Incredible footage has revealed the planet wide transformation occurring on Mars

Incredible footage has revealed the planet wide transformation occurring on Mars, as a dust storm continues to ravage its surface.
Staggering new Nasa footage has revealed the planet-wide transformation occurring on Mars, as a dust storm continues to ravage the surface of the entire planet.

The stunning images comes courtesy of the Mars Color Imager instrument strapped to the Mars Reconnaissance Orbiter, which maps the entire planet each day.

Dust storms that circle the entire planet appear on Mars every six to eight Earth years, which equates to three to four years on the red planet.

Astronomers still don't understand why or how these storms form and evolve. They hope to learn more about the phenomenon by studying the current conditions.

Amateur skygazers back here on Earth are able to witness the effect the storm is having on the red planet, armed with relatively inexpensive hobbyist telescopes.


Speaking to MailOnline, Dr Robert Massey, deputy executive director of the Royal Astronomical Society, said: 'The storm is visible from Earth, in that they grow quickly, often envelop much of the planet and block out surface detail.

'You might still see the highest volcanoes, like Olympus Mons, poking through it as well as the polar ice caps, but the usual dark features on the surface can be completely invisible.

'With a decent telescope, observers can see the polar caps growing and shrinking in the dust storms.

'Right now is a good time to look at Mars as it's near opposition, the point when the planet is opposite the Sun in the sky and near its minimum distance from the Earth.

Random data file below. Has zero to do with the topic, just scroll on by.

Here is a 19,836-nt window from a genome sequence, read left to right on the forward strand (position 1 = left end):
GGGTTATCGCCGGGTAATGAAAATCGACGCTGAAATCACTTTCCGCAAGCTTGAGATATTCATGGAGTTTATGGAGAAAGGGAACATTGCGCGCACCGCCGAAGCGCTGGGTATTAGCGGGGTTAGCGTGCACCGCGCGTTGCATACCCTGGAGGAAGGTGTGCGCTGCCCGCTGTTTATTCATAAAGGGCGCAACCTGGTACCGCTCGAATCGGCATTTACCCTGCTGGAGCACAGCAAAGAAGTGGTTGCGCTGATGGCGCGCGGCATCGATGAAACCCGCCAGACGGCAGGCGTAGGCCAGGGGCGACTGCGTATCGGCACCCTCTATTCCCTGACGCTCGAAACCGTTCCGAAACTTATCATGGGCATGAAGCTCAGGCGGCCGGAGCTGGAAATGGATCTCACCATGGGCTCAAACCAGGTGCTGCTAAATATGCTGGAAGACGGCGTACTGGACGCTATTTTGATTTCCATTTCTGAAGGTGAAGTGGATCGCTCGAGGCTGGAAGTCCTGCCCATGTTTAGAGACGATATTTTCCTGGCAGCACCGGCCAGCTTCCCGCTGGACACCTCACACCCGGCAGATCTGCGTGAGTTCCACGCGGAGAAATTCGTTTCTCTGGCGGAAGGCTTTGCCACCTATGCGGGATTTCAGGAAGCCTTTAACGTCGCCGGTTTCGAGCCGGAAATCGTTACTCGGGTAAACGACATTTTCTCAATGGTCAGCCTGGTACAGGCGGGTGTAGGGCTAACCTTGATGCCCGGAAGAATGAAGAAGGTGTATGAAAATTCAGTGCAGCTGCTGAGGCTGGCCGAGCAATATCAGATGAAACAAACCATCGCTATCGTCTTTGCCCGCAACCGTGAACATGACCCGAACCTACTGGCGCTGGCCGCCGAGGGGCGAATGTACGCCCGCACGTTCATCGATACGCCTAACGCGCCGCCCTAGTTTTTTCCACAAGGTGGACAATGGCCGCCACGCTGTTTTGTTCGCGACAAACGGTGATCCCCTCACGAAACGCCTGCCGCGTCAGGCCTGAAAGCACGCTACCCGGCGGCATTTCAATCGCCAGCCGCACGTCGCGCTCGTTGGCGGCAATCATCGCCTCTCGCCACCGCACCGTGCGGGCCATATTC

'Opposition is on July 27, and its closest approach is on 30 July.'

Scientists from Nasa first observed a smaller-scale dust storm on May 30, but by June 20, the storm had gone global.

Scientists from Nasa first observed a smaller-scale dust storm on May 30, but by June 20, it had gone global.

Scientists from Nasa first observed a smaller-scale dust storm on May 30, but by June 20, it had gone global. The high resolution stereo camera on board ESA’s Mars Express captured this impressive upwelling front of dust clouds, visible in the right half of the frame
For the Opportunity rover on the surface of the planet, that meant a sudden drop in visibility from a clear, sunny day to that of an overcast one.

Because Opportunity runs on solar energy, scientists had to suspend science activities to preserve its batteries.

As of July 18, no response has been received from the vehicle.

Luckily, all that dust acts as an atmospheric insulator, keeping nighttime temperatures from dropping below what Opportunity can handle.

However, the nearly 15-year-old rover isn't anywhere near out of the woods yet, as it could take weeks - or even months - for the dust to start settling.

Based on the longevity of a 2001 global storm, Nasa estimates it may be September before the haze has cleared enough for Opportunity to power up and call home.

'This is one of the largest weather events that we've seen on Mars,' since spacecraft observations began in the 1960s, said Michael Smith, a scientist at Nasa's Goddard Spaceflight Center in Greenbelt, Maryland.

'Having another example of a dust storm really helps us to understand what's going on.'

When the skies begin to clear, Opportunity's solar panels may be covered by a fine film of dust.

That could delay a recovery of the rover as it gathers energy to recharge its batteries. A gust of wind would help, but isn't a requirement for a full recovery.

While the Opportunity team waits in earnest to hear from the rover, scientists on other Mars missions have gotten a rare chance to study this head-scratching phenomenon.

The Mars Reconnaissance Orbiter, Mars Odyssey, and Mars Atmosphere and Volatile Evolution (MAVEN) orbiters are all tailoring their observations of the Red Planet to study this global storm and learn more about Mars' weather patterns.

Meanwhile, the Curiosity rover is studying the dust storm from the Martian surface.

With the Thermal Emission Imaging System (Themis) instrument, scientists can track Mars's surface temperature, atmospheric temperature, and the amount of dust in the atmosphere.

This allows them to watch the dust storm grow, evolve, and dissipate over time.

Since the dust storm began, the Themis team has increased the frequency of global atmospheric observations from every 10 days to twice per week.